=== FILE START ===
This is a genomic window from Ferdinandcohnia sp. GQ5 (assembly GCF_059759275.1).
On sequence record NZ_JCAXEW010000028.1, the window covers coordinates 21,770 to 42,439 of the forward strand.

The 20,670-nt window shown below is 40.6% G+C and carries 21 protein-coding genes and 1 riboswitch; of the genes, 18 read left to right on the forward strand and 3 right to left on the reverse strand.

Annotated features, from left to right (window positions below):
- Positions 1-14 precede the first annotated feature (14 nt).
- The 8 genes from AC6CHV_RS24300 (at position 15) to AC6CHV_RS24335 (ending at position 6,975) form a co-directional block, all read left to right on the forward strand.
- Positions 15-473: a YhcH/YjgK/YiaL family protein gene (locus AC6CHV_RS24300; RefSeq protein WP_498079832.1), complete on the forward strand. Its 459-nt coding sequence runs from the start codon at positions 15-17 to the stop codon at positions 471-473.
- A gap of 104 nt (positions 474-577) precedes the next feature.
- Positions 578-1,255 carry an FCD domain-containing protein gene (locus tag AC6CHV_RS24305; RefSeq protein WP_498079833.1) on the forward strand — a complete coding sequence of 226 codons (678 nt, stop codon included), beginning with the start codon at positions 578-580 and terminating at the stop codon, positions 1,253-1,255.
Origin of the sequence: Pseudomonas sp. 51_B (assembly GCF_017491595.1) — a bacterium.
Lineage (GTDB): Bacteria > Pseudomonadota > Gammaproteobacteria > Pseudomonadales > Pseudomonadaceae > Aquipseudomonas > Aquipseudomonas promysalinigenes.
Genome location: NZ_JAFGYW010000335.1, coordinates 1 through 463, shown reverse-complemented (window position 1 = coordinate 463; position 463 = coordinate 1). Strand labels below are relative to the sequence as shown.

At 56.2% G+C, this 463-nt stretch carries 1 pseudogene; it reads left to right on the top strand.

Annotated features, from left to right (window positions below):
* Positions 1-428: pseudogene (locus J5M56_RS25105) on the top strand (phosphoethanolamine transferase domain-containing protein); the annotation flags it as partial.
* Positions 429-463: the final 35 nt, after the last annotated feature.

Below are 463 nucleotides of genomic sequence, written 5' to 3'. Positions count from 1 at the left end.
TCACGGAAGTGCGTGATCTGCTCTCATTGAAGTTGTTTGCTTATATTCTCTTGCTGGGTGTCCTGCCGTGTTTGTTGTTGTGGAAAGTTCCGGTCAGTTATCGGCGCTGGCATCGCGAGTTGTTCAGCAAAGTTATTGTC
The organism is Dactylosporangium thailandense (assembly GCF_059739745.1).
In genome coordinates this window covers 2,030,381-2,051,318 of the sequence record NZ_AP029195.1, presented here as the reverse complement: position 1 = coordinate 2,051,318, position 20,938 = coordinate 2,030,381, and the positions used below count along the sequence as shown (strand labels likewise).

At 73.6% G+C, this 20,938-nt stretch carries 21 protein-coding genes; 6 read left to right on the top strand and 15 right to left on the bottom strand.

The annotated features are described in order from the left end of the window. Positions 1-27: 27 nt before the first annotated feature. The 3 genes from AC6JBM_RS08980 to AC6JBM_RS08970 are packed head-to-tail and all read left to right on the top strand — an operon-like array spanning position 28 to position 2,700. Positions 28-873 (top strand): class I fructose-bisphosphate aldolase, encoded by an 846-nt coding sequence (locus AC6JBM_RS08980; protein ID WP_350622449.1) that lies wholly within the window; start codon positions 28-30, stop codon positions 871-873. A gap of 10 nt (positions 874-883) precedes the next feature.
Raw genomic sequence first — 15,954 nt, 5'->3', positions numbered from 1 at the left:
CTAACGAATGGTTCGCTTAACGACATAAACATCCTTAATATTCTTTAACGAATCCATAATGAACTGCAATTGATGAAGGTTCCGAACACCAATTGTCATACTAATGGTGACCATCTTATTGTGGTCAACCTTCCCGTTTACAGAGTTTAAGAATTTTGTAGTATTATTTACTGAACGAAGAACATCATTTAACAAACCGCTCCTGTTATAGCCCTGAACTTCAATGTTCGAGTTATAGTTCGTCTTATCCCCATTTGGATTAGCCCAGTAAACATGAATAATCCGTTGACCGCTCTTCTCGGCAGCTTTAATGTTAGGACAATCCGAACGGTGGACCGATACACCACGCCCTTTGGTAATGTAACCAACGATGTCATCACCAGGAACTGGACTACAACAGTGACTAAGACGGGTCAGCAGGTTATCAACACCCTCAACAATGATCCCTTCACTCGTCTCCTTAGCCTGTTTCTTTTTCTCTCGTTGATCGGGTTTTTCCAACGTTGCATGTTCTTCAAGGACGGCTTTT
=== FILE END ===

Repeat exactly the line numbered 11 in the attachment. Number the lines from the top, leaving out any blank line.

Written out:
Lineage (GTDB): Bacteria > Pseudomonadota > Gammaproteobacteria > Pseudomonadales > Pseudomonadaceae > Aquipseudomonas > Aquipseudomonas promysalinigenes.